South Africa


Transcript suggests ‘serious liberties’ taken with Tebello Chabana interview

Villages surrounding the Pilanesberg Platinum mine in the North West in South Africa have severe unemployment, lack of basic infrastructure and are without running water, despite being on one of the riches reserves of platinum in the World. The owners and tribal chief in the area are accused of stealing over R25 billion that was supposed to be spent on developing the surrounding area. Photo: Daniel Born

Aninka Claassens has taken serious liberties with the way she has paraphrased the comments of Tebello Chabana of the Minerals Council.

In her Daily Maverick article Maledu judgment victory for the Constitution over mining evictions Aninka Claassens states: “A day before the judgment, Tebello Chabana of the Minerals Council said during an SAFM radio programme that the law requires mining houses to deal with traditional leaders and with municipalities, and that the Council cannot be blamed if traditional leaders are unaccountable and municipalities are dysfunctional.

He also said that they cannot be expected to deal with ‘unofficial structures’ who purport to represent rights holders as nobody knows whose interests these structures actually represent. These statements by a senior official are a damning indictment of the Minerals Council. There is no law that requires mining houses to deal with traditional leaders”.

A transcript of the relevant extracts of Chabana’s comments to Stephen Grootes in his Mediated Conversations show that day, shows that Claassens has taken serious liberties with the way she has paraphrased his comments, which were designed to explain the complexities of the current situation. One would have expected a serious academic such as Claassens to acknowledge that, rather than to misrepresent his words.

He did not say that the Minerals Council “cannot be blamed if traditional leaders are unaccountable and municipalities are dysfunctional”. Nor did he suggest that the law requires mining companies to deal with traditional leaders. On dealings with informal leadership structures, he again sought only to point out complexities of which Claassens is surely aware.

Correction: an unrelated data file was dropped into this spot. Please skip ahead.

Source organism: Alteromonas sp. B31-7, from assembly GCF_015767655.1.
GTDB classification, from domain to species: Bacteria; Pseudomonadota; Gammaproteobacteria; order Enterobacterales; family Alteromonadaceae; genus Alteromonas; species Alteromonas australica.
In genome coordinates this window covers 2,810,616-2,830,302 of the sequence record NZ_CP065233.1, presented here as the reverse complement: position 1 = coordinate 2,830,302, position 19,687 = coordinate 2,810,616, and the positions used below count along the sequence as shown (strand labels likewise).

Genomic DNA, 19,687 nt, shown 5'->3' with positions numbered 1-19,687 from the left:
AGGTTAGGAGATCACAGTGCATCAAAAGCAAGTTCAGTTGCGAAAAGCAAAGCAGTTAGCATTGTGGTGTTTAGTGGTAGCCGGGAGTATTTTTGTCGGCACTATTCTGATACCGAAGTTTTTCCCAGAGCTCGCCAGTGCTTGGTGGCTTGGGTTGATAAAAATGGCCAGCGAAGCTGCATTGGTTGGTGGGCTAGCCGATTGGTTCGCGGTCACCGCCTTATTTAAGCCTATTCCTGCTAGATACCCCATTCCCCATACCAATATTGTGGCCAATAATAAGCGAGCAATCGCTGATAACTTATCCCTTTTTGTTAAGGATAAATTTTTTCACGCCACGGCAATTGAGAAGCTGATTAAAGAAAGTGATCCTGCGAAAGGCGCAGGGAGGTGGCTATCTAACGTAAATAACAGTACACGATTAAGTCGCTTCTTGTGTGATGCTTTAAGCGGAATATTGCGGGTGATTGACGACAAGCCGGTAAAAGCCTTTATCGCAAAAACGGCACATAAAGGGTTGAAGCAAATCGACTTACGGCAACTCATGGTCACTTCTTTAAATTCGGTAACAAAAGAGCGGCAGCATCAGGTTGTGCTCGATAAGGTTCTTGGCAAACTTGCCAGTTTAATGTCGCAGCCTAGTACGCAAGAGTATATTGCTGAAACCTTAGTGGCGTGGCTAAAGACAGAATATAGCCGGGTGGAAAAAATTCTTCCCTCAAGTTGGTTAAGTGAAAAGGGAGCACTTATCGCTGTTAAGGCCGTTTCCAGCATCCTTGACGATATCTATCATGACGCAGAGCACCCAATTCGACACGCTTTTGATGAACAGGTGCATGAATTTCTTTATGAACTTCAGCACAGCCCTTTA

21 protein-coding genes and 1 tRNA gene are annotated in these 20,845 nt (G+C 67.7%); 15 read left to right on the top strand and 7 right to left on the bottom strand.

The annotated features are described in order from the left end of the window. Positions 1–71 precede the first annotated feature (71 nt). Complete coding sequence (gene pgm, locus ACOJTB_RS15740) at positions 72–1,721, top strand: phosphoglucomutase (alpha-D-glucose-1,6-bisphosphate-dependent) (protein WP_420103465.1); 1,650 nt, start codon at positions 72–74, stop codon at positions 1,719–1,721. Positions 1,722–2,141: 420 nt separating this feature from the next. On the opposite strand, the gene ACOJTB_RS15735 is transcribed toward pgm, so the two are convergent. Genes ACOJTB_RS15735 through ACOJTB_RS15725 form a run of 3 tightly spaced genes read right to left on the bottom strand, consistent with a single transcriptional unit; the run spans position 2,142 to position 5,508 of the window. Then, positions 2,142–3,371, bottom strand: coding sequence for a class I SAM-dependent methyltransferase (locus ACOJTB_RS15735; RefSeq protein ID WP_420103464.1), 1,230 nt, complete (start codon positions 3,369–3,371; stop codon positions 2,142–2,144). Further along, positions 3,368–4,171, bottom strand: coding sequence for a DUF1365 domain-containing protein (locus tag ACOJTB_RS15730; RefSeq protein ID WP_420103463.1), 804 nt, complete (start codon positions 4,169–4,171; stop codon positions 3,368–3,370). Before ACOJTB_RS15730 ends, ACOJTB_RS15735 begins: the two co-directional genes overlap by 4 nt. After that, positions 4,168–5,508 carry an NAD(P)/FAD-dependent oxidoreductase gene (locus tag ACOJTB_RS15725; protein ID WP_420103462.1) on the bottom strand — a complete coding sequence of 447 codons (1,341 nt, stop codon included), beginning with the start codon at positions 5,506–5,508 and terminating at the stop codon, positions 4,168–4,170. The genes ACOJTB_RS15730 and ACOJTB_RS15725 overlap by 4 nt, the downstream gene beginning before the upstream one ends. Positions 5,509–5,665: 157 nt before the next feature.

For the interest of readers, a transcript of relevant extracts of his interaction with Grootes are as follows:

Tebello Chabana: It’s quite a difficult situation.

Regarding mines engaging with traditional leaders and government as opposed to communities. People underestimate the difficulty mining companies face on this issue. In terms of getting our social and labour plans (SLPs) together for compliance purposes, we are obliged to engage traditional leaders. And municipalities will not sign off on the SLPs unless we have done so.

The other challenge is, if as a mining company you engage community leaders who purport to represent the community you are then accused of undermining the traditional leadership system. Yet, when you engage with the traditional leaders and the municipalities, they are not as accountable as they should be. So mines find themselves in a very difficult area here, and hence they go to the people they have to engage with.

It is a problem we are trying to get through and sort. But we don’t have the solutions. What would certainly be useful to us is if those traditional leaders and municipalities were actually accountable to their constituencies. If that were the case it would resolve some of our issues…

In planning for the future, a problem is that mining companies have to align their SLPs to the Integrated Development Plans (IDPs) drafted by the municipalities. Unfortunately, those are poorly drafted documents in most instances, they haven’t been properly consulted on by the municipalities. They seem to be cut and paste jobs. So you are having to follow these plans that are really not representative of the needs of the community.

Mining companies are not free, then, to look at those income-generating projects that these communities would be needing.

Stephen Grootes: I’m sure that some would say that dealing with traditional leaders makes it easier for the companies, because some traditional leaders will accept a pay-off and that is why they go against the wishes of the community.

Tebello Chabana: I’m sure there have been corrupt practices by some mining companies. But if you are going into a community, you, the mining company, want to engage with accountable leaders. That is all you really want.

Communities are never homogenous. Informal leaders change as time goes on. Different groups spring up here and there. So you do want to be able to talk to some authority that will have some kind of institutional memory, that will have some kind of accountability. Whether that is a municipality or a traditional leader, so be it. But I hear you. It is still a big challenge. DM

Charmane Russell is Minerals Council SA spokesperson


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